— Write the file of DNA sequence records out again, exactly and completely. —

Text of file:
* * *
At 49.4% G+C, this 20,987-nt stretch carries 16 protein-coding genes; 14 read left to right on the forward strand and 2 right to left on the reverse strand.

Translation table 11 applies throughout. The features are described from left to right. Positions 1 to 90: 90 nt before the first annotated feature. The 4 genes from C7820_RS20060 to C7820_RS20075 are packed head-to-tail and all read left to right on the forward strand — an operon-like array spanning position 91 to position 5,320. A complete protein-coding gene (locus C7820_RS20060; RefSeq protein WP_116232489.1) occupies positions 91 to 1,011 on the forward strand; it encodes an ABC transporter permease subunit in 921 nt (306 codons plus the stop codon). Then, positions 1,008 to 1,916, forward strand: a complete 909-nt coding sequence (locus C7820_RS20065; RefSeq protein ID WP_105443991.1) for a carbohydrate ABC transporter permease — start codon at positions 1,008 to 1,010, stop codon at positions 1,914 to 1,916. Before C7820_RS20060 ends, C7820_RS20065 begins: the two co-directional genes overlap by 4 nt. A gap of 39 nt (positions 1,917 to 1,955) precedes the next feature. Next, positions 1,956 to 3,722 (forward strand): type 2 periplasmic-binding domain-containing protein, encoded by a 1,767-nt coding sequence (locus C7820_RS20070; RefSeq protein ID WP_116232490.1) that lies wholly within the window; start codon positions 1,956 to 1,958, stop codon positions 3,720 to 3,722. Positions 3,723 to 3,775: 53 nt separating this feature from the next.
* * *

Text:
At 49.4% G+C, this 20,987-nt stretch carries 16 protein-coding genes; 14 read left to right on the forward strand and 2 right to left on the reverse strand.

Translation table 11 applies throughout. The features are described from left to right. Positions 1 to 90: 90 nt before the first annotated feature. The 4 genes from C7820_RS20060 to C7820_RS20075 are packed head-to-tail and all read left to right on the forward strand — an operon-like array spanning position 91 to position 5,320. A complete protein-coding gene (locus C7820_RS20060; RefSeq protein WP_116232489.1) occupies positions 91 to 1,011 on the forward strand; it encodes an ABC transporter permease subunit in 921 nt (306 codons plus the stop codon). Then, positions 1,008 to 1,916, forward strand: a complete 909-nt coding sequence (locus C7820_RS20065; RefSeq protein ID WP_105443991.1) for a carbohydrate ABC transporter permease — start codon at positions 1,008 to 1,010, stop codon at positions 1,914 to 1,916. Before C7820_RS20060 ends, C7820_RS20065 begins: the two co-directional genes overlap by 4 nt. A gap of 39 nt (positions 1,917 to 1,955) precedes the next feature. Next, positions 1,956 to 3,722 (forward strand): type 2 periplasmic-binding domain-containing protein, encoded by a 1,767-nt coding sequence (locus C7820_RS20070; RefSeq protein ID WP_116232490.1) that lies wholly within the window; start codon positions 1,956 to 1,958, stop codon positions 3,720 to 3,722. Positions 3,723 to 3,775: 53 nt separating this feature from the next.